Identificational sentences should not be confused with equative sentences, which, as mentioned in fn. 4, involve two arguments of the same semantic type.

  8. 8.

    We thank an anonymous reviewer for raising this issue.

  9. 9.

    For reasons we do not understand, coordination of this type is not always possible, as in *The winner of the Nobel Prize in Literature is Toni Morrison and is selected by a committee.

  10. 10.

    The temperature paradox, first discussed by Montague (1973), is the name of the invalid inference from the temperature is 90 and the temperature is rising to 90 is rising.

  11. 11.

    In order to test this claim, we use examples with strong indefinite NPs (such as partitives) as specificational subjects, as this type of nominal meets several requirements imposed on the test. First, we need quantified NPs, in order to check their scope with respect to negation. Second, since one of the accounts we compare here is the predicate inversion analysis, this NP also needs to be a possible predicate in predicational copular sentences. Third, as discussed, among others, in Mikkelsen (2005), indefinites are interpreted as strong in specificational subject position.

  12. 12.

    The sentence is pragmatically odd because of the implicature that every other judge in this trial is Kim. This follows precisely from the fact that the subject scopes over negation.

  13. 13.

    In this context, the specificational continuation would be appropriate if in the last five years, Bolt won all three medals, but not this year, and the predicational continuation would be appropriate if in the last five years, Bolt won at least one medal, but he didn’t win any this year.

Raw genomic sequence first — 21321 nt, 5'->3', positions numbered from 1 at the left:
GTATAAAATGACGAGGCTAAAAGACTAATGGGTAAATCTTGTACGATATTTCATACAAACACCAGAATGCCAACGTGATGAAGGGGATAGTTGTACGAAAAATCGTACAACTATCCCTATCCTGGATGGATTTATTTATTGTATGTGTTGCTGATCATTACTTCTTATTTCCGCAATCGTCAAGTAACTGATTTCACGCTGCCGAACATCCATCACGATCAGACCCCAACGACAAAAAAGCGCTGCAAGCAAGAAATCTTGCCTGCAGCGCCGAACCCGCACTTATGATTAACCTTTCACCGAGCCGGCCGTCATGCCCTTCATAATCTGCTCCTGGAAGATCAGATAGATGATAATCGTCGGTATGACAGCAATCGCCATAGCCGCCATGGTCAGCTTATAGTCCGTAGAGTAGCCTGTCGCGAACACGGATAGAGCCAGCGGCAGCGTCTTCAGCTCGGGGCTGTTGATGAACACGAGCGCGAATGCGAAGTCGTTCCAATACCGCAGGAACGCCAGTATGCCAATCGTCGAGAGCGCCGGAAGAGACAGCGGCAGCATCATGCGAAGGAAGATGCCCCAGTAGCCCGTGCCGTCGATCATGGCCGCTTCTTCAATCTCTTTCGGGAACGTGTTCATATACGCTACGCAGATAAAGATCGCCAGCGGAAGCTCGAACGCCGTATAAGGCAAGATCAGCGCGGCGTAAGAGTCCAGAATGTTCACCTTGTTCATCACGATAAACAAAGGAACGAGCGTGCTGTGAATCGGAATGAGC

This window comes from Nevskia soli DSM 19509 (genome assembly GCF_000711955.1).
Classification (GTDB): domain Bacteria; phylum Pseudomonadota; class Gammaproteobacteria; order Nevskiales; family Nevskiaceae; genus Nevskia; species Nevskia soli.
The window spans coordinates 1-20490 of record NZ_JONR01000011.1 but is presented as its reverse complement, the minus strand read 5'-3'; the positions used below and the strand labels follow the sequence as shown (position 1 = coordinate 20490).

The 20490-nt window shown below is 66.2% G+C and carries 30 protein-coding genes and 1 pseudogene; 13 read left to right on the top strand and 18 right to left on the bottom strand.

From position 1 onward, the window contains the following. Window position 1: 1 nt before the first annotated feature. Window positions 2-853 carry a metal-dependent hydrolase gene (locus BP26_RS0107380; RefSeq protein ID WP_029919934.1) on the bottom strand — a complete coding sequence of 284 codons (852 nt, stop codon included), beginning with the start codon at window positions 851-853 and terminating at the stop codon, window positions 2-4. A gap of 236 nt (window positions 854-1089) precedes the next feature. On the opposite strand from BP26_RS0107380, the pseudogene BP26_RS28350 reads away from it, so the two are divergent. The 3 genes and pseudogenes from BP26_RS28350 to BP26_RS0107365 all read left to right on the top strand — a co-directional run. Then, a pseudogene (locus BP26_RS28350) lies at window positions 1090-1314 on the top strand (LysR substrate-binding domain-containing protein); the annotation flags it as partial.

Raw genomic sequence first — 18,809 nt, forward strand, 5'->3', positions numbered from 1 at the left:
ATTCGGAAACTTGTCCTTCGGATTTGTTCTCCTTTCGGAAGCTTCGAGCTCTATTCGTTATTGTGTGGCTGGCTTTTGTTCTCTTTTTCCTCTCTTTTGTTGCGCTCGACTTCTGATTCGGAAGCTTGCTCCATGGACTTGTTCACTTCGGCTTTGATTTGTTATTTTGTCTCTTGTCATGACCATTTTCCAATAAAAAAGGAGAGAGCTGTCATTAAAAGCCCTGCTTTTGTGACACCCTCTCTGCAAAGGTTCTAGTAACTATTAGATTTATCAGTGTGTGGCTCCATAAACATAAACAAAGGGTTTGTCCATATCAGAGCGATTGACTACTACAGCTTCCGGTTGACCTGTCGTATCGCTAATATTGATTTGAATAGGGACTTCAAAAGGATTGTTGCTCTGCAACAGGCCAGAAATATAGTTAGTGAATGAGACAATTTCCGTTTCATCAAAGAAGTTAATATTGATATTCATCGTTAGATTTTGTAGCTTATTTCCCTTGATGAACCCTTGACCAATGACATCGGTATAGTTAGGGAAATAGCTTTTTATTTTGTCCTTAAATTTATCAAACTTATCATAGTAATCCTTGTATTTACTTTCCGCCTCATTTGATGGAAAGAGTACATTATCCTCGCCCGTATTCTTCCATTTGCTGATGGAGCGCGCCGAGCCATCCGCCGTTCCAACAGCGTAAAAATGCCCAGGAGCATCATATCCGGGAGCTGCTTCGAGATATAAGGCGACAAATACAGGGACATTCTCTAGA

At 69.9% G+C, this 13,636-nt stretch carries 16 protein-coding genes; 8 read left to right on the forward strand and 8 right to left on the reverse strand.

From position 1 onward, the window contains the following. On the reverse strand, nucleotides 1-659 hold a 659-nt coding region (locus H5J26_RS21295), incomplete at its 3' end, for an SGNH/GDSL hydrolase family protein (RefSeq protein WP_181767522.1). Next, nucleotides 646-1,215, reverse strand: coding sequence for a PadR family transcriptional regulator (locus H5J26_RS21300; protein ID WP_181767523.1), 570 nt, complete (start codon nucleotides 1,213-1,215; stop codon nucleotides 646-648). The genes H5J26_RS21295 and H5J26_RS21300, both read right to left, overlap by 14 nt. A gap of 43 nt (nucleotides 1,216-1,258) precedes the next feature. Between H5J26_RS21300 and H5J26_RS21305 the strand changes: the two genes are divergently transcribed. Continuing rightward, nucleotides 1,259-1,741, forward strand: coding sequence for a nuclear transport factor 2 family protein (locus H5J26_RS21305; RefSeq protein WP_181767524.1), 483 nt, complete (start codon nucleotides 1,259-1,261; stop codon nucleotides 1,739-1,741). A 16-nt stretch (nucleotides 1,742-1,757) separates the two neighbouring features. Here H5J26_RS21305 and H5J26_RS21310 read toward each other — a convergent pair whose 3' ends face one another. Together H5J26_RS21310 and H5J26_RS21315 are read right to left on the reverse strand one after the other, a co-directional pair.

14. 14.

    As above, we abstract away from partitivity.

  15. 15.

    Another component of the meaning is that 3.99 is low on the scale of prices. We abstract away from this in our analysis.

  16. 16.

    This is also the case under the individual concept analysis. However, the denotation of the VP in (50) is the same whether only attaches to VP or directly to 3.99, so this does not alter the predictions of the analysis.

  17. 17.

    The denotation assumed for the VP is the same as the VP in One of the prices is 3.99 under the predicate inversion analysis, but modified by scalar only (which introduces the second conjunct in the denotation). It is immaterial for our purposes how this is done compositionally.

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Acknowledgements

We would like to thank Caroline Heycock and the audience at Sinn und Bedeutung 18 in Gasteiz for helpful feedback on this work.

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Correspondence to Karlos Arregi, Itamar Francez or Martina Martinović.

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Arregi, K., Francez, I. & Martinović, M. Three arguments for an individual concept analysis of specificational sentences. Nat Lang Linguist Theory 39, 687–708 (2021). https://doi.org/10.1007/s11049-020-09491-x

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Keywords

  • Copular sentences
  • Predication and predicate inversion
  • Individual concepts
  • Specificational sentences